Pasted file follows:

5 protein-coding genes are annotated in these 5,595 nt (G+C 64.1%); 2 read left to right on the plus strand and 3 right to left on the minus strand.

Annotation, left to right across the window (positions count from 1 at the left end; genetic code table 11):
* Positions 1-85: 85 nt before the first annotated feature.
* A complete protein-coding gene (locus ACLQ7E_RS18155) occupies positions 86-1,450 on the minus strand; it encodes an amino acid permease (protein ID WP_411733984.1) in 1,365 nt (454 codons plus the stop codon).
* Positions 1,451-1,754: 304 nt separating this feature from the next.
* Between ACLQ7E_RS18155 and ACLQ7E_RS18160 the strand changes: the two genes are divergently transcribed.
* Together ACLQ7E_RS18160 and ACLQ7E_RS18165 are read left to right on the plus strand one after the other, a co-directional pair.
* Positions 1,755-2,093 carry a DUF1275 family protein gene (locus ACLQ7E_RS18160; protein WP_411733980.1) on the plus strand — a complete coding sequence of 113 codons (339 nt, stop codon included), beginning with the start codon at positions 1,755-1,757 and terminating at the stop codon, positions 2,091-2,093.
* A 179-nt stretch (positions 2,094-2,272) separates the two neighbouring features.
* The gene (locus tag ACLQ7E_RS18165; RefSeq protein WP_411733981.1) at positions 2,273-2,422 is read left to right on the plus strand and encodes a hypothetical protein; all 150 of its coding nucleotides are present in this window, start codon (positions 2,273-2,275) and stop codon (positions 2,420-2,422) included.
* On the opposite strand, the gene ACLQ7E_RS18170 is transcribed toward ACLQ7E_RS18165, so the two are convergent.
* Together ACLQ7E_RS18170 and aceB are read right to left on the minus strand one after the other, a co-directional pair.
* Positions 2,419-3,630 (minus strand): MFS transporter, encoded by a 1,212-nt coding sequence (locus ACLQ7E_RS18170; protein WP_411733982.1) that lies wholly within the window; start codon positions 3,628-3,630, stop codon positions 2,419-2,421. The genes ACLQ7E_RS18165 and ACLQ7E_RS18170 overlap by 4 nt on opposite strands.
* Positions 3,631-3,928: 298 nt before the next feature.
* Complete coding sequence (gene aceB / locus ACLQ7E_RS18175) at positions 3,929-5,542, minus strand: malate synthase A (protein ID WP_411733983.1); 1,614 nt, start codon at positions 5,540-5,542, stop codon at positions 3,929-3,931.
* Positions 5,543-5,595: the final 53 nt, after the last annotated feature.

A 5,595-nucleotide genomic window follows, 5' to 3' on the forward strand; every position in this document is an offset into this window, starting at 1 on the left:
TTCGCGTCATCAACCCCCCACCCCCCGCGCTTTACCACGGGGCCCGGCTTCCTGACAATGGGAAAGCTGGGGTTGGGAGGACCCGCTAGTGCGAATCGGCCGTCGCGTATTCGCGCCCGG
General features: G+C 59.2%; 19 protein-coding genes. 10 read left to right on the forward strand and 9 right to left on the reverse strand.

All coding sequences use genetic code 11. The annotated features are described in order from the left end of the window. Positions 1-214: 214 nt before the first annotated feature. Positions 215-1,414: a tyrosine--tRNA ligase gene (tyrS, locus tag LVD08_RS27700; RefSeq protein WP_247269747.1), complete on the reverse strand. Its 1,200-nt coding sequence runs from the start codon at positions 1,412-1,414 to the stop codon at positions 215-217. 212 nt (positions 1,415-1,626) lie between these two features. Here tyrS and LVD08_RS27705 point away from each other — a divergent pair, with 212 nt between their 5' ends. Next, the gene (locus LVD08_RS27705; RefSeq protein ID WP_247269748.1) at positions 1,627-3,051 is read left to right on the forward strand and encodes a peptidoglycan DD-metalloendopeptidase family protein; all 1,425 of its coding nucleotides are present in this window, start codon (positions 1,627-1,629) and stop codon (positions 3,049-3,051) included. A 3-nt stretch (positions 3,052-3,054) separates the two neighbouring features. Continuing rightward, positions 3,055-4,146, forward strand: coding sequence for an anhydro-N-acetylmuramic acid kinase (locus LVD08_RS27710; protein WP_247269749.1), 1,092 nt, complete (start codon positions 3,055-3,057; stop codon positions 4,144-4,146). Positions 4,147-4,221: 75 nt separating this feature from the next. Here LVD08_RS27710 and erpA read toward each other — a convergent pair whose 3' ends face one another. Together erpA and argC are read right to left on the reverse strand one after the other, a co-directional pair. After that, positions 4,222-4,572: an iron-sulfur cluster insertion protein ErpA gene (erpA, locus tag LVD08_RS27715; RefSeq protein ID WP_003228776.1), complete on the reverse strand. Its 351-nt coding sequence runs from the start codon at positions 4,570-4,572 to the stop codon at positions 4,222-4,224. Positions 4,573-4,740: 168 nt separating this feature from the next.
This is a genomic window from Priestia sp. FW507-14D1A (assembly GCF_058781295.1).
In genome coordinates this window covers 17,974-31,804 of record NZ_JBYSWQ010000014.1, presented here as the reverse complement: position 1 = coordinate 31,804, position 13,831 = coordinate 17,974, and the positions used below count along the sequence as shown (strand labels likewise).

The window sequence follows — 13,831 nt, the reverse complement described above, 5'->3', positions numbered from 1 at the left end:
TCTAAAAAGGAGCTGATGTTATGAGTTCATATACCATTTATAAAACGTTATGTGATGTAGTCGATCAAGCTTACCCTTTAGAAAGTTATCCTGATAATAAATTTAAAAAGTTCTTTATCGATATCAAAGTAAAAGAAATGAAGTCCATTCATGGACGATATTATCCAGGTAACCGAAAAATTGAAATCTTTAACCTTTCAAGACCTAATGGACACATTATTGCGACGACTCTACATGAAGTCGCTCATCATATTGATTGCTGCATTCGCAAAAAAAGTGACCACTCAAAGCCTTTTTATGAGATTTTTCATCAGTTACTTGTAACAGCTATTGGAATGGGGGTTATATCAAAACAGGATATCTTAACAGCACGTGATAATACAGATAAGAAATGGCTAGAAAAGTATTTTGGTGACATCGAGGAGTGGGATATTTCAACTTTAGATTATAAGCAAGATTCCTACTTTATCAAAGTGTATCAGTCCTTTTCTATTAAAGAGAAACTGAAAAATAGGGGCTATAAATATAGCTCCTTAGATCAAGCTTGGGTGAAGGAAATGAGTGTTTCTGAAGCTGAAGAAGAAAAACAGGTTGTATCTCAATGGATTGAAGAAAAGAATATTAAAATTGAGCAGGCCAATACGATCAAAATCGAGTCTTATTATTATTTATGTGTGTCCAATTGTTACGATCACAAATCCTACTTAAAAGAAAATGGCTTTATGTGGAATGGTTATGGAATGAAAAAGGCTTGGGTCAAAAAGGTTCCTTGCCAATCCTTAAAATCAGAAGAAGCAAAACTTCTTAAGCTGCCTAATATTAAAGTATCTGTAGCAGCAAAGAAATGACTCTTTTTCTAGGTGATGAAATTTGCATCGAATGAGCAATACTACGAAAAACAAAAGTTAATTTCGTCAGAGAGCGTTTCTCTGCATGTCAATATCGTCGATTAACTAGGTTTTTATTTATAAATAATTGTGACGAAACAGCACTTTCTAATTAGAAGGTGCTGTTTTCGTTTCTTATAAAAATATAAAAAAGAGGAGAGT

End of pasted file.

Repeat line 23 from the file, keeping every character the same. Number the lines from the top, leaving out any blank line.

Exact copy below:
The window sequence follows — 13,831 nt, the reverse complement described above, 5'->3', positions numbered from 1 at the left end: